Simple enough rules, but in order to remain positive and honest I had to give myself a get out, a way of not offending those bookshops visited that may not make me happy enough to deserve a write-up. Admittedly, in the nearly two years this blog has existed such instances of unhappiness wouldn't even require the fingers of one hand, but given I'd rather be silent than negative there has to be a plan.
My plan is to turn up unannounced. Generally I'll introduce myself at some point, but if I'm not expected my visit is more accurate than if I'm welcomed (or shunned) and it's a lot easier to leave in the rare instances of unhappiness.
The trouble with turning up at bookshops unannounced, is that you can't check if the booksellers you hope to meet will actually be there at the time of your visit.
And so it really wasn't too surprising last Saturday when I arrived at High Street Books in the Peak District to discover the bookseller (and equally importantly their bookselling hounds) were on holiday. I'd even bought treats in an attempt to bribe the dogs into being my friends.
All of which should've left me feeling rather disappointed. And maybe I was, a little. But it's hard to be upset when you're in the middle of your first proper visit to Derbyshire and it's absolutely beautiful. The drive had been stunning. From the moment I passed the county sign the countryside was overwhelmingly gorgeous. Throw in a shop full of books and music and it's hard to be anything but happy.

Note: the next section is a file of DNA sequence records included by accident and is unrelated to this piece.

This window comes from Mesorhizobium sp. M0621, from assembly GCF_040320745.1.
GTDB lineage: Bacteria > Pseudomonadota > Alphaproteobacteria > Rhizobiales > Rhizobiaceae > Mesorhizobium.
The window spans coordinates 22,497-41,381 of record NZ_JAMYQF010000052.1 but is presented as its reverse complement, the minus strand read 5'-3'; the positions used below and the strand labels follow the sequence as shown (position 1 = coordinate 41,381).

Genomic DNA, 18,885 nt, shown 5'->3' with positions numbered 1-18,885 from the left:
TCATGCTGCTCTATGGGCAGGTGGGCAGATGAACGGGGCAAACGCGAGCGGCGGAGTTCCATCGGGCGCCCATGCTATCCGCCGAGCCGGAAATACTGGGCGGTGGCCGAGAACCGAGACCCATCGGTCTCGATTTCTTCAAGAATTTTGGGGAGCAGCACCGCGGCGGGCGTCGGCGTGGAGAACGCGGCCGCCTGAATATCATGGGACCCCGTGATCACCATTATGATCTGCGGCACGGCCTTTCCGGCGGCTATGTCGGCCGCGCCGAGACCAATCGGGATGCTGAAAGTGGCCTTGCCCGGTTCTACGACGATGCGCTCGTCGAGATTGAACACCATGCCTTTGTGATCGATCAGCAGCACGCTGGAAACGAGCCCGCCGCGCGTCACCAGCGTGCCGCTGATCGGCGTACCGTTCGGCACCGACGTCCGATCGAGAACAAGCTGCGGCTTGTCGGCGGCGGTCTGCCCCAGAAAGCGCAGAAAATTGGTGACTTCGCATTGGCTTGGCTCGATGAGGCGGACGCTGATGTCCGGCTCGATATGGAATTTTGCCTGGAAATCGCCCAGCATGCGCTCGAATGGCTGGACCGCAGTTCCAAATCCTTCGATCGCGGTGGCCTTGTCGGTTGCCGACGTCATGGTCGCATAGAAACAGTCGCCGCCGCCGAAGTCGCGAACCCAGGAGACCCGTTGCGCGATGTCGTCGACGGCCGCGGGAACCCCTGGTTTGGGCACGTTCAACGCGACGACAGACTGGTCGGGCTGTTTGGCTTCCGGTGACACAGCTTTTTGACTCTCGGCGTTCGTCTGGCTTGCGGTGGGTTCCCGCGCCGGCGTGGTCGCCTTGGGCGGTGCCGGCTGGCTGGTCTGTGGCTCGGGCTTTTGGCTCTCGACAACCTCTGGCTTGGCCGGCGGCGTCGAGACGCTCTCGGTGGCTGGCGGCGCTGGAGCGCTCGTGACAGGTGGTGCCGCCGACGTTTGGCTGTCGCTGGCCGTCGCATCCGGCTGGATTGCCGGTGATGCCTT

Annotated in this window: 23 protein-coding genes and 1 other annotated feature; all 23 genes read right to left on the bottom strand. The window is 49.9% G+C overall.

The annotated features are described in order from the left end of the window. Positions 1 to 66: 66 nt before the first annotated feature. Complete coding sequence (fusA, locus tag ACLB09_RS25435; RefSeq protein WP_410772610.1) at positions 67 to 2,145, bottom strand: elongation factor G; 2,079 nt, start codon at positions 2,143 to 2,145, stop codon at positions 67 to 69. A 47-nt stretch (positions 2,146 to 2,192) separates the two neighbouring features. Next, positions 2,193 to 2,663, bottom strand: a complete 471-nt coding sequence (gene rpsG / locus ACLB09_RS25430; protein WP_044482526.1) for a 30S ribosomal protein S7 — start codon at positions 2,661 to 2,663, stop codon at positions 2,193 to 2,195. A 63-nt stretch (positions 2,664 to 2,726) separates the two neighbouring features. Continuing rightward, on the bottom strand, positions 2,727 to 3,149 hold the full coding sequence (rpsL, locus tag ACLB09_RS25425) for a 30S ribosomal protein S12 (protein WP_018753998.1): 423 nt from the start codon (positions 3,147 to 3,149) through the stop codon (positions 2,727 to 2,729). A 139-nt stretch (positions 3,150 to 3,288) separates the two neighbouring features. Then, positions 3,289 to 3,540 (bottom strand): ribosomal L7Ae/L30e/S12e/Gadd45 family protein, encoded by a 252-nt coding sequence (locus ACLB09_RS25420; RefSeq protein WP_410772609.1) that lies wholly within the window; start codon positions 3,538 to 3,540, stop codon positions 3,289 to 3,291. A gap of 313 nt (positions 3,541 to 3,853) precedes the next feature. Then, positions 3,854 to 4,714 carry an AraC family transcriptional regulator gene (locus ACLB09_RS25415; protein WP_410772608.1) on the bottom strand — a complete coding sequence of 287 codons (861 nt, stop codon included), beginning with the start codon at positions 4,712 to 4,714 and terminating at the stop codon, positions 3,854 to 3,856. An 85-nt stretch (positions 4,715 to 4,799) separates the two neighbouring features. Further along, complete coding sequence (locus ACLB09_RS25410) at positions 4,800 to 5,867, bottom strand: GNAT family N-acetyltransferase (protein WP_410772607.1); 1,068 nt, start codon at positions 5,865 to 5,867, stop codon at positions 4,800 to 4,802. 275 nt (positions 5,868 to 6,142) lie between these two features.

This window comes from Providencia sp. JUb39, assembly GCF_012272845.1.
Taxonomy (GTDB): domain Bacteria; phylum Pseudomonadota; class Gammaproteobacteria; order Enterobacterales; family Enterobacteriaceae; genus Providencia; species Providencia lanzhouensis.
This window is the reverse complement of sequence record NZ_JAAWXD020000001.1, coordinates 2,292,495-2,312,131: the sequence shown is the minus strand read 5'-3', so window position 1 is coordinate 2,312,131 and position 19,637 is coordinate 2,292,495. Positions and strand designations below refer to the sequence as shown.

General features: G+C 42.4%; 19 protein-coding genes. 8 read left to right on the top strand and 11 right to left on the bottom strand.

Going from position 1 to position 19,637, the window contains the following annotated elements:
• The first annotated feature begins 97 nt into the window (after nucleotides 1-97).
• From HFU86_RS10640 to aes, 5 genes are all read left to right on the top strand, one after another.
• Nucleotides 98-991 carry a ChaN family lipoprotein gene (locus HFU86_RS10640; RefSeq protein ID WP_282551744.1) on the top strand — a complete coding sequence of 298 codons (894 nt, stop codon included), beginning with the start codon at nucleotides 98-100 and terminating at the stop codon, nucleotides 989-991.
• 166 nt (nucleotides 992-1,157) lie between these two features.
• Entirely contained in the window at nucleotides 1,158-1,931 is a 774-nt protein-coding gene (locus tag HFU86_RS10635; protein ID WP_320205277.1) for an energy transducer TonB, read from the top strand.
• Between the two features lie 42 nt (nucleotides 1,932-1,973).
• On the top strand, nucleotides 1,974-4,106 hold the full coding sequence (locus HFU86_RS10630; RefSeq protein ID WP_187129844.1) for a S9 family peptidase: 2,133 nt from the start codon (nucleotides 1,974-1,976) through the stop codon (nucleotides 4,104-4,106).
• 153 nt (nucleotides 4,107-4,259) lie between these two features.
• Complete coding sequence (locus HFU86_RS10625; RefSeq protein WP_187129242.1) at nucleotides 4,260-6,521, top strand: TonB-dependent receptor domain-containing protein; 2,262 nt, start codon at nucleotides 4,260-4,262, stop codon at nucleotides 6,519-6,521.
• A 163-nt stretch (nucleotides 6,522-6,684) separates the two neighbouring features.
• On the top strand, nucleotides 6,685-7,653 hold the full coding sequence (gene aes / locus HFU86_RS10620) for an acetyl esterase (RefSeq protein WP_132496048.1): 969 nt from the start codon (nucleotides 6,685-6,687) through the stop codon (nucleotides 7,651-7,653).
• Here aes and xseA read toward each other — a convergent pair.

Split across two floors, music is in what I imagine classes for a cellar, but still manages to have a window to the outside due to the peaky nature of the area. It's bright and packed with vinyl for proper music fans, but equally welcoming to those of us who still appreciate a good CD, with me drawn to the options of Indie 90s, Manchester, and other such groupings. Selecting We'll live and die in these towns by The Enemy, I finally accepted the dogs weren't hiding under a record player and returned to the books.
In the absence of the bookseller I spoke to the guy from the music side of the premises, who'd kindly invited me back two days later to meet the dogs and their human. Even without being able to immediately accept the return invitation, it was a lovely interlude in the middle of a long journey and one I'm determined to repeat in the form of a proper holiday to explore the area at a later date.
Other People's Bookshelves will know of my quest to read the Swallows and Amazons series in order, and thanks to High Street Books I'm now the proud owner of the second book in the series: Swallowdale by Arthur Ransome.
High Street Books
6 High Street, New Mills, High Peak, Derbyshire, SK22 4AL
Tel: 01663 308212